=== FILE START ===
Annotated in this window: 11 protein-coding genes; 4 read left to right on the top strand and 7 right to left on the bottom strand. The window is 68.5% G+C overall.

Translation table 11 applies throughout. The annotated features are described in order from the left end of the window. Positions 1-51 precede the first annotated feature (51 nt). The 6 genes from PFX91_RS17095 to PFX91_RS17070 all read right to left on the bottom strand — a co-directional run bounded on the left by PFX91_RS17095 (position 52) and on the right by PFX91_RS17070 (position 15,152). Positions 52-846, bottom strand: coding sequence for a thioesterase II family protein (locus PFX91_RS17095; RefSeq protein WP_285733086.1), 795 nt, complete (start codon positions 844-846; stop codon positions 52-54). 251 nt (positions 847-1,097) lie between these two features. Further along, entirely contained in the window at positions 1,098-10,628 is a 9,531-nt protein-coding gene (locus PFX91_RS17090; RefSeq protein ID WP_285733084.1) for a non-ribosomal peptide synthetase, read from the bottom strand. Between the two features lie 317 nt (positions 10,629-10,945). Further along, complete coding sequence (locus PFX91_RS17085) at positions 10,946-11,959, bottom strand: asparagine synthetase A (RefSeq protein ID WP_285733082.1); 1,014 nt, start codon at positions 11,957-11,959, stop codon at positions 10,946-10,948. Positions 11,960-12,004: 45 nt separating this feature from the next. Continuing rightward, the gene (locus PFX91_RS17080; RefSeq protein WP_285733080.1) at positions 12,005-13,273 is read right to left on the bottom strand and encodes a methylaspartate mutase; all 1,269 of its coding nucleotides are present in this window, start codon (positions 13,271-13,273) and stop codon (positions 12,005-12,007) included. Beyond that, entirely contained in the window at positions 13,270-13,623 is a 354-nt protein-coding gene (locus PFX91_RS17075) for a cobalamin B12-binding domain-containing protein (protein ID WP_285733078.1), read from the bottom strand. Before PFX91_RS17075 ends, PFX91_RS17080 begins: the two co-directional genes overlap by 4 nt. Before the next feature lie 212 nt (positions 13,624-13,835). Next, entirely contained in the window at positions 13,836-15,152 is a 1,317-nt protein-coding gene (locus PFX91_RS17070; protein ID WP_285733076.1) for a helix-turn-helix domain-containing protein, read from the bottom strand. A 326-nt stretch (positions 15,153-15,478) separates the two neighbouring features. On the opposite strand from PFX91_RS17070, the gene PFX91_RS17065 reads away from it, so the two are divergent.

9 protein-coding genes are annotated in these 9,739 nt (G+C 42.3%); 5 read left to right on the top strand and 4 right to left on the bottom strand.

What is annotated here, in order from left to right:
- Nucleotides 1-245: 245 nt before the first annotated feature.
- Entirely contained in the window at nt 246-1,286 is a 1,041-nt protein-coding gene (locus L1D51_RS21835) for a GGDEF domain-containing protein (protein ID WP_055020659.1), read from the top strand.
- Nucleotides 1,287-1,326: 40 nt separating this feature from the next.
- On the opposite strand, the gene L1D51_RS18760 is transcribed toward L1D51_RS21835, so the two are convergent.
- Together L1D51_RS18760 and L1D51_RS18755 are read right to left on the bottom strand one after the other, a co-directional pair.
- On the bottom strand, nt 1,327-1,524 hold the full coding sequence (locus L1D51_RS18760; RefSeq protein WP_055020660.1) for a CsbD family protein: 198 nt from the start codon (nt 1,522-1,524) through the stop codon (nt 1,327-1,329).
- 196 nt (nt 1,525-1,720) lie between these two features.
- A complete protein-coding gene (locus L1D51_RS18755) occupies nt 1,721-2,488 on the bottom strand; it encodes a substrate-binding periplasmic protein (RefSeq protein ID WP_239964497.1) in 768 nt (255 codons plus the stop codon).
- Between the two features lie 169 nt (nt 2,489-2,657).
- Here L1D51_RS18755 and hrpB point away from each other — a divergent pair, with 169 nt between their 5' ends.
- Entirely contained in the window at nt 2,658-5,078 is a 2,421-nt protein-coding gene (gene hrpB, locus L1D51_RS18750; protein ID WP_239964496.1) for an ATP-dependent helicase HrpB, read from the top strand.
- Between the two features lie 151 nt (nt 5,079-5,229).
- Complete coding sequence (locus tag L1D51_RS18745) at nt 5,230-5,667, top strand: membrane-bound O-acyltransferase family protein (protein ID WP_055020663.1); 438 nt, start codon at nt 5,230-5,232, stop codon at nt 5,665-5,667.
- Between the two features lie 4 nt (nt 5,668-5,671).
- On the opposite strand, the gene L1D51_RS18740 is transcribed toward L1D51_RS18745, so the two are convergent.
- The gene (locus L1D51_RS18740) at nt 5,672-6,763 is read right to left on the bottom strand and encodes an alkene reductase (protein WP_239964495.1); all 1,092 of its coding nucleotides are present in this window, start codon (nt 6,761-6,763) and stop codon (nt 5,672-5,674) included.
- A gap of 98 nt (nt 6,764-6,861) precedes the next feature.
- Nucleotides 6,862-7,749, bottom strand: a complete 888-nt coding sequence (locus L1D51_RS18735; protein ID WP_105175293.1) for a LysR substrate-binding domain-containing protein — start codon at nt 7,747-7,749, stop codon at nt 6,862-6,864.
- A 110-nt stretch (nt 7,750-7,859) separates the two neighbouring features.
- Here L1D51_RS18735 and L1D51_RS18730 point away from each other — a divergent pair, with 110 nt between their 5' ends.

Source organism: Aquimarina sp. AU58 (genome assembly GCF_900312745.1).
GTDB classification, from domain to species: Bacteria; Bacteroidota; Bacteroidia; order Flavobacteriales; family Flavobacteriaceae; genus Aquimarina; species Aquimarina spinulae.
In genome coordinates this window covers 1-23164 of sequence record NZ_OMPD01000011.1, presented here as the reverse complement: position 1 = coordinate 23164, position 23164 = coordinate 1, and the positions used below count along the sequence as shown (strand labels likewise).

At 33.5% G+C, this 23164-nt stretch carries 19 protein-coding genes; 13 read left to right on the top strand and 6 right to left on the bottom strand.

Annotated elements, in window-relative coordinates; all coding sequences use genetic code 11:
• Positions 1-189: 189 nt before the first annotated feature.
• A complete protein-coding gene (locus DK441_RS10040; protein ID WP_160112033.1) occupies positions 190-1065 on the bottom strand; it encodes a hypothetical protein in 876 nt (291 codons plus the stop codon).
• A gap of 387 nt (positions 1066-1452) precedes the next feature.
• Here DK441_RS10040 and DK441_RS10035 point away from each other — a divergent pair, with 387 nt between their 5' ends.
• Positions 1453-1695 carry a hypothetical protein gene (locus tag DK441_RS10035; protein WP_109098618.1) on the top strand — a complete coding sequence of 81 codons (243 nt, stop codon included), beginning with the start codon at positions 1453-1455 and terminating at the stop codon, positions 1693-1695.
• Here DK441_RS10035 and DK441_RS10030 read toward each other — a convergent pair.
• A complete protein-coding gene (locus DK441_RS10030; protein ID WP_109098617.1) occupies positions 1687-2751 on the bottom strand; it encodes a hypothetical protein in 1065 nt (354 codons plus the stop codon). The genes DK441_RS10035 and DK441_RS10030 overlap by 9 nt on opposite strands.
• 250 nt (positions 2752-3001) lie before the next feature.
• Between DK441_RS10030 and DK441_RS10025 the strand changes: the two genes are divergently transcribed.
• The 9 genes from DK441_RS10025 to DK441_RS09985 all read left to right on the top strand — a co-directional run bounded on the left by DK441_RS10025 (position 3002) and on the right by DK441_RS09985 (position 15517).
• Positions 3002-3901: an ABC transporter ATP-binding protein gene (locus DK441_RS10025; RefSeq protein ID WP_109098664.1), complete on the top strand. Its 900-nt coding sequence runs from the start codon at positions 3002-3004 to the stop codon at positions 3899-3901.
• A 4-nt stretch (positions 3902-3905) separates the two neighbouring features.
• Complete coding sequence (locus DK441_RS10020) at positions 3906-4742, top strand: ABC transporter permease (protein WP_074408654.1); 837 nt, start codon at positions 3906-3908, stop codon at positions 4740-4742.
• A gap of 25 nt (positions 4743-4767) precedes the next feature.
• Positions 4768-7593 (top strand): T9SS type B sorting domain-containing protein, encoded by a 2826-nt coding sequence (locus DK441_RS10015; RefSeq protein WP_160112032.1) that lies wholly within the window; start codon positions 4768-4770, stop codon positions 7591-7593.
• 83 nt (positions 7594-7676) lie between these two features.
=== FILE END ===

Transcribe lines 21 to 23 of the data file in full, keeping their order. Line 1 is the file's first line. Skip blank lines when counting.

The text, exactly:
- A gap of 98 nt (nt 6,764-6,861) precedes the next feature.
- Nucleotides 6,862-7,749, bottom strand: a complete 888-nt coding sequence (locus L1D51_RS18735; protein ID WP_105175293.1) for a LysR substrate-binding domain-containing protein — start codon at nt 7,747-7,749, stop codon at nt 6,862-6,864.
- A 110-nt stretch (nt 7,750-7,859) separates the two neighbouring features.